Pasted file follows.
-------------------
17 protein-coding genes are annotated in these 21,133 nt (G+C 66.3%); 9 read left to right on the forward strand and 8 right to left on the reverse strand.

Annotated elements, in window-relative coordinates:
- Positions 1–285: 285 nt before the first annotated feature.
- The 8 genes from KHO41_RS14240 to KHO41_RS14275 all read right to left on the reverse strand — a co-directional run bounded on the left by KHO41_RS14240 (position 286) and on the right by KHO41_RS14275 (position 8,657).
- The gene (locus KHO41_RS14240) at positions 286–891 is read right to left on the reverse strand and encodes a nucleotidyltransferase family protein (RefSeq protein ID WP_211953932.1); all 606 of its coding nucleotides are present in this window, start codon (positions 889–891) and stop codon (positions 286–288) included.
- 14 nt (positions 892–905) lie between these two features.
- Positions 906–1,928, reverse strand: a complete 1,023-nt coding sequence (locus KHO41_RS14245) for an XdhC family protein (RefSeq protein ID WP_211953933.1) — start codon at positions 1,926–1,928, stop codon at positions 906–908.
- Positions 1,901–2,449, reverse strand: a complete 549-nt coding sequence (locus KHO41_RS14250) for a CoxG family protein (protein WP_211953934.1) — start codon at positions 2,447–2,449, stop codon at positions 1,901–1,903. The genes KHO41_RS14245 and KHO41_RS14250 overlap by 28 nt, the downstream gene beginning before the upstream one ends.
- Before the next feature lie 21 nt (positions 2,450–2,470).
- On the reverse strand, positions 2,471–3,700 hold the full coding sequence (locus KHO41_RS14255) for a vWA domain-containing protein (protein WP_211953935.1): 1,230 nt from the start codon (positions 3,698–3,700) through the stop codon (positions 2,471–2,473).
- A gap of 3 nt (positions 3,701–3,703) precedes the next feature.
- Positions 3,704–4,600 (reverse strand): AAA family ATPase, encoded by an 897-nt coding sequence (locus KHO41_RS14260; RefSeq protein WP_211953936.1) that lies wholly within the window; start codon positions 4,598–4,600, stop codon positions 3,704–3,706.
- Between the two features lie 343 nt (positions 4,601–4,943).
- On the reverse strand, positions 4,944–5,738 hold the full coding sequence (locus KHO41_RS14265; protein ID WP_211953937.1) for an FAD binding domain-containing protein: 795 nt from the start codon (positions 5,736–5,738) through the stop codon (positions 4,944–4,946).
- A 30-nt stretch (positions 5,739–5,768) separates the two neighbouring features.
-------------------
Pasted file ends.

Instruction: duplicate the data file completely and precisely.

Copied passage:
17 protein-coding genes are annotated in these 21,133 nt (G+C 66.3%); 9 read left to right on the forward strand and 8 right to left on the reverse strand.

Annotated elements, in window-relative coordinates:
- Positions 1–285: 285 nt before the first annotated feature.
- The 8 genes from KHO41_RS14240 to KHO41_RS14275 all read right to left on the reverse strand — a co-directional run bounded on the left by KHO41_RS14240 (position 286) and on the right by KHO41_RS14275 (position 8,657).
- The gene (locus KHO41_RS14240) at positions 286–891 is read right to left on the reverse strand and encodes a nucleotidyltransferase family protein (RefSeq protein ID WP_211953932.1); all 606 of its coding nucleotides are present in this window, start codon (positions 889–891) and stop codon (positions 286–288) included.
- 14 nt (positions 892–905) lie between these two features.
- Positions 906–1,928, reverse strand: a complete 1,023-nt coding sequence (locus KHO41_RS14245) for an XdhC family protein (RefSeq protein ID WP_211953933.1) — start codon at positions 1,926–1,928, stop codon at positions 906–908.
- Positions 1,901–2,449, reverse strand: a complete 549-nt coding sequence (locus KHO41_RS14250) for a CoxG family protein (protein WP_211953934.1) — start codon at positions 2,447–2,449, stop codon at positions 1,901–1,903. The genes KHO41_RS14245 and KHO41_RS14250 overlap by 28 nt, the downstream gene beginning before the upstream one ends.
- Before the next feature lie 21 nt (positions 2,450–2,470).
- On the reverse strand, positions 2,471–3,700 hold the full coding sequence (locus KHO41_RS14255) for a vWA domain-containing protein (protein WP_211953935.1): 1,230 nt from the start codon (positions 3,698–3,700) through the stop codon (positions 2,471–2,473).
- A gap of 3 nt (positions 3,701–3,703) precedes the next feature.
- Positions 3,704–4,600 (reverse strand): AAA family ATPase, encoded by an 897-nt coding sequence (locus KHO41_RS14260; RefSeq protein WP_211953936.1) that lies wholly within the window; start codon positions 4,598–4,600, stop codon positions 3,704–3,706.
- Between the two features lie 343 nt (positions 4,601–4,943).
- On the reverse strand, positions 4,944–5,738 hold the full coding sequence (locus KHO41_RS14265; protein ID WP_211953937.1) for an FAD binding domain-containing protein: 795 nt from the start codon (positions 5,736–5,738) through the stop codon (positions 4,944–4,946).
- A 30-nt stretch (positions 5,739–5,768) separates the two neighbouring features.